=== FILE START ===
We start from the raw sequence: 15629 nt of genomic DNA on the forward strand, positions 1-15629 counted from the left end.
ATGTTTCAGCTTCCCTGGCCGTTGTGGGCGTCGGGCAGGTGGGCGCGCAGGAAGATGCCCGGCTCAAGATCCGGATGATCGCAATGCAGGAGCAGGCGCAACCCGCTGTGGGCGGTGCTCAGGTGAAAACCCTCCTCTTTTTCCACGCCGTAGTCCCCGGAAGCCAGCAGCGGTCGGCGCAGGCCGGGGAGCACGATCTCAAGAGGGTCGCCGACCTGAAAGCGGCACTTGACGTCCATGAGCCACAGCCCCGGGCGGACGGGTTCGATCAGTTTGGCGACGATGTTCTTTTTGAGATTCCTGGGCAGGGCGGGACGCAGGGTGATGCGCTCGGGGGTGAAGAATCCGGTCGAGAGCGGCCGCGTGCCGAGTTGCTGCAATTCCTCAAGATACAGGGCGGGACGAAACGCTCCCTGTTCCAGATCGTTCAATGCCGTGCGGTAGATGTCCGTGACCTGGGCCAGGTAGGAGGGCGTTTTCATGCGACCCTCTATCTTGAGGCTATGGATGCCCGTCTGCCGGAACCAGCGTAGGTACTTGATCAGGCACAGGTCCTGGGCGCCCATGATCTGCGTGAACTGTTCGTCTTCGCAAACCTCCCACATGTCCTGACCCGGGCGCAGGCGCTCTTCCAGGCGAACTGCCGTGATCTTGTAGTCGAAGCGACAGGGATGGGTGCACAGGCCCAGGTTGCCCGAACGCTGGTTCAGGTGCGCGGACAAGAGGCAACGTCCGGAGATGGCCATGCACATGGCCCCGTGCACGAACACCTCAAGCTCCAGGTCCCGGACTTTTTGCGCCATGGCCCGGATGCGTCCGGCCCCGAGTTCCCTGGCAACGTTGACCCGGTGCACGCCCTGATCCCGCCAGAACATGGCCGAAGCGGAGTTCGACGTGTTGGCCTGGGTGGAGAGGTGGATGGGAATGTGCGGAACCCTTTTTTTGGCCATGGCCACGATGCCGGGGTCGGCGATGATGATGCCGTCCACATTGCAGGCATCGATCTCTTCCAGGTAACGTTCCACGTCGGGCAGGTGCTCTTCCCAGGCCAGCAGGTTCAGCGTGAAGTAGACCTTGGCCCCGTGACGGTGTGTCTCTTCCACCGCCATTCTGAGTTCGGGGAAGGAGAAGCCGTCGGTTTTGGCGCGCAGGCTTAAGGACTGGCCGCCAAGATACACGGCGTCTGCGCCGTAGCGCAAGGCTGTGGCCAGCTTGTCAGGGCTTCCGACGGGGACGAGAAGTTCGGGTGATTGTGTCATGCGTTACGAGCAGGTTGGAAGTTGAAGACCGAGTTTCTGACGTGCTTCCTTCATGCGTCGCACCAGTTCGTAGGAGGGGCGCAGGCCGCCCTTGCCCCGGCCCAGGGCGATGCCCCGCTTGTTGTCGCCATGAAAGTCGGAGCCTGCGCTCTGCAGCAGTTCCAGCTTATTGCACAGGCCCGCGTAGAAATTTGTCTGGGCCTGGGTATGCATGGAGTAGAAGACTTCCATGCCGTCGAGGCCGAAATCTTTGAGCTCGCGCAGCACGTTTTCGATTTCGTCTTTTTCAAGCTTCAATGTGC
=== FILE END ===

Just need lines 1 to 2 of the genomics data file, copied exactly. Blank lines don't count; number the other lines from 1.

We start from the raw sequence: 15629 nt of genomic DNA on the forward strand, positions 1-15629 counted from the left end.
ATGTTTCAGCTTCCCTGGCCGTTGTGGGCGTCGGGCAGGTGGGCGCGCAGGAAGATGCCCGGCTCAAGATCCGGATGATCGCAATGCAGGAGCAGGCGCAACCCGCTGTGGGCGGTGCTCAGGTGAAAACCCTCCTCTTTTTCCACGCCGTAGTCCCCGGAAGCCAGCAGCGGTCGGCGCAGGCCGGGGAGCACGATCTCAAGAGGGTCGCCGACCTGAAAGCGGCACTTGACGTCCATGAGCCACAGCCCCGGGCGGACGGGTTCGATCAGTTTGGCGACGATGTTCTTTTTGAGATTCCTGGGCAGGGCGGGACGCAGGGTGATGCGCTCGGGGGTGAAGAATCCGGTCGAGAGCGGCCGCGTGCCGAGTTGCTGCAATTCCTCAAGATACAGGGCGGGACGAAACGCTCCCTGTTCCAGATCGTTCAATGCCGTGCGGTAGATGTCCGTGACCTGGGCCAGGTAGGAGGGCGTTTTCATGCGACCCTCTATCTTGAGGCTATGGATGCCCGTCTGCCGGAACCAGCGTAGGTACTTGATCAGGCACAGGTCCTGGGCGCCCATGATCTGCGTGAACTGTTCGTCTTCGCAAACCTCCCACATGTCCTGACCCGGGCGCAGGCGCTCTTCCAGGCGAACTGCCGTGATCTTGTAGTCGAAGCGACAGGGATGGGTGCACAGGCCCAGGTTGCCCGAACGCTGGTTCAGGTGCGCGGACAAGAGGCAACGTCCGGAGATGGCCATGCACATGGCCCCGTGCACGAACACCTCAAGCTCCAGGTCCCGGACTTTTTGCGCCATGGCCCGGATGCGTCCGGCCCCGAGTTCCCTGGCAACGTTGACCCGGTGCACGCCCTGATCCCGCCAGAACATGGCCGAAGCGGAGTTCGACGTGTTGGCCTGGGTGGAGAGGTGGATGGGAATGTGCGGAACCCTTTTTTTGGCCATGGCCACGATGCCGGGGTCGGCGATGATGATGCCGTCCACATTGCAGGCATCGATCTCTTCCAGGTAACGTTCCACGTCGGGCAGGTGCTCTTCCCAGGCCAGCAGGTTCAGCGTGAAGTAGACCTTGGCCCCGTGACGGTGTGTCTCTTCCACCGCCATTCTGAGTTCGGGGAAGGAGAAGCCGTCGGTTTTGGCGCGCAGGCTTAAGGACTGGCCGCCAAGATACACGGCGTCTGCGCCGTAGCGCAAGGCTGTGGCCAGCTTGTCAGGGCTTCCGACGGGGACGAGAAGTTCGGGTGATTGTGTCATGCGTTACGAGCAGGTTGGAAGTTGAAGACCGAGTTTCTGACGTGCTTCCTTCATGCGTCGCACCAGTTCGTAGGAGGGGCGCAGGCCGCCCTTGCCCCGGCCCAGGGCGATGCCCCGCTTGTTGTCGCCATGAAAGTCGGAGCCTGCGCTCTGCAGCAGTTCCAGCTTATTGCACAGGCCCGCGTAGAAATTTGTCTGGGCCTGGGTATGCATGGAGTAGAAGACTTCCATGCCGTCGAGGCCGAAATCTTTGAGCTCGCGCAGCACGTTTTCGATTTCGTCTTTTTCAAGCTTCAATGTGC